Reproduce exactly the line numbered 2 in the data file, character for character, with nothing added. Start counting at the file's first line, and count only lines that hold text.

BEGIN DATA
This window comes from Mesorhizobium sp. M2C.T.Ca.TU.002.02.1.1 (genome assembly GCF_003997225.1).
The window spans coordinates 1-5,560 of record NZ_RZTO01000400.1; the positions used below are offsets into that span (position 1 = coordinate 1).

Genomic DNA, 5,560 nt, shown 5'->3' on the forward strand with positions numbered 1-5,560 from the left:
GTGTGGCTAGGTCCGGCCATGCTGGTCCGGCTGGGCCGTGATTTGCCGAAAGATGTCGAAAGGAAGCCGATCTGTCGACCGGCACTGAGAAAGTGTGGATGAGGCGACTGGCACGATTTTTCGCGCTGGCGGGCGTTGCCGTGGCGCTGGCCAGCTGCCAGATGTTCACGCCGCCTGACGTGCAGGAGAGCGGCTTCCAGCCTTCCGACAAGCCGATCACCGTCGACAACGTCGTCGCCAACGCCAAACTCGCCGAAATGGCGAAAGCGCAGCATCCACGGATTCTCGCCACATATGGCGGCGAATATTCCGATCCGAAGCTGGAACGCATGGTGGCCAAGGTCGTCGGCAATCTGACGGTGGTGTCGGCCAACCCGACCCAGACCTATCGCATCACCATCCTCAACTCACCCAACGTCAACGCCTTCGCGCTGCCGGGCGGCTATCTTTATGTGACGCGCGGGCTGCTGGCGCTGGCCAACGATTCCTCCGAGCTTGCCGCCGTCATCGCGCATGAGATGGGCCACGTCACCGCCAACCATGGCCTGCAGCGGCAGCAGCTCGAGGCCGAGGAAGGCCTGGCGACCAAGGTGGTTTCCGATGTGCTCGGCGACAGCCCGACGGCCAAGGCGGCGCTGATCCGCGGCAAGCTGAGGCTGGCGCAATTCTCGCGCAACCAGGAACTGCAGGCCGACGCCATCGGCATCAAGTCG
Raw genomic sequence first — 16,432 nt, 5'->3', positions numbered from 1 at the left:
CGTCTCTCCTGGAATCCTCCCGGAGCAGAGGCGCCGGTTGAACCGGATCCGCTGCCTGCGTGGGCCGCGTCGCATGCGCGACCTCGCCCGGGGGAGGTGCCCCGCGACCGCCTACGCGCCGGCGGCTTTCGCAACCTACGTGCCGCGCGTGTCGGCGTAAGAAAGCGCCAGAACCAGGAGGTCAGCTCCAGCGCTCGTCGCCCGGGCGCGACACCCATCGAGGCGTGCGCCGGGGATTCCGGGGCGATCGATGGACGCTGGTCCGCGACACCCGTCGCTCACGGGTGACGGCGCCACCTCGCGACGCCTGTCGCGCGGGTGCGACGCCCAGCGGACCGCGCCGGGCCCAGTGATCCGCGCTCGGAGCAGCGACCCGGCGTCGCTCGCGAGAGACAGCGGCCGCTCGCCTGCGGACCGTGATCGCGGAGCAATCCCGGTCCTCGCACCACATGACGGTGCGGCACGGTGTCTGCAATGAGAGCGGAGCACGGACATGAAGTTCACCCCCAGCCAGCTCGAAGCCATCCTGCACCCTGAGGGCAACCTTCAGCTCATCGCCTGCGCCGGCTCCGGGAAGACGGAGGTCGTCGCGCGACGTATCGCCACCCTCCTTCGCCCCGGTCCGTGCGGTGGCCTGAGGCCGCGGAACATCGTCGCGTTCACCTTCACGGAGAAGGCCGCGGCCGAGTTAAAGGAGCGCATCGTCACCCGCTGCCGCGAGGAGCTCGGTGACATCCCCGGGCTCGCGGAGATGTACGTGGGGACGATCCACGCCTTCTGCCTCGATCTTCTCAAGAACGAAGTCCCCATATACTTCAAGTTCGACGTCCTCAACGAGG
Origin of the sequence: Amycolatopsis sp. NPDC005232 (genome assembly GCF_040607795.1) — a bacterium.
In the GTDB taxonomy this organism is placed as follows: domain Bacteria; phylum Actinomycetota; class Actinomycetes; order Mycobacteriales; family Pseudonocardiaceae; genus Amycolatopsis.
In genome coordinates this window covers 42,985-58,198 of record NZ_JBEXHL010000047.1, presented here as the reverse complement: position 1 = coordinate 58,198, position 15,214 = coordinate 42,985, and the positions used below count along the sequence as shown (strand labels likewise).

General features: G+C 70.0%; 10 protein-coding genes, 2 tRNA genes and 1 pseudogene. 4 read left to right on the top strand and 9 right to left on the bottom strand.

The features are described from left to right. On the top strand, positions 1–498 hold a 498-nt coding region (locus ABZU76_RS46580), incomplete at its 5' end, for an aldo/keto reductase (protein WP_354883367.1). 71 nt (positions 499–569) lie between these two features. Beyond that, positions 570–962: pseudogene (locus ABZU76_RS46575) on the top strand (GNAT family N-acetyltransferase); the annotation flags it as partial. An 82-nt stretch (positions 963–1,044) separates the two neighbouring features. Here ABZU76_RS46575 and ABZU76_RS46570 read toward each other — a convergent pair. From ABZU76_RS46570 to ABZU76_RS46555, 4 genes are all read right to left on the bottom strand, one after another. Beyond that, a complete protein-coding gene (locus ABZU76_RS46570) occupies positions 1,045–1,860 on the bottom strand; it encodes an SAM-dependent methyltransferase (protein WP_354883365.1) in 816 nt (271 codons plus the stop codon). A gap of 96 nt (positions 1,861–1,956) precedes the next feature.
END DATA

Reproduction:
The window spans coordinates 1-5,560 of record NZ_RZTO01000400.1; the positions used below are offsets into that span (position 1 = coordinate 1).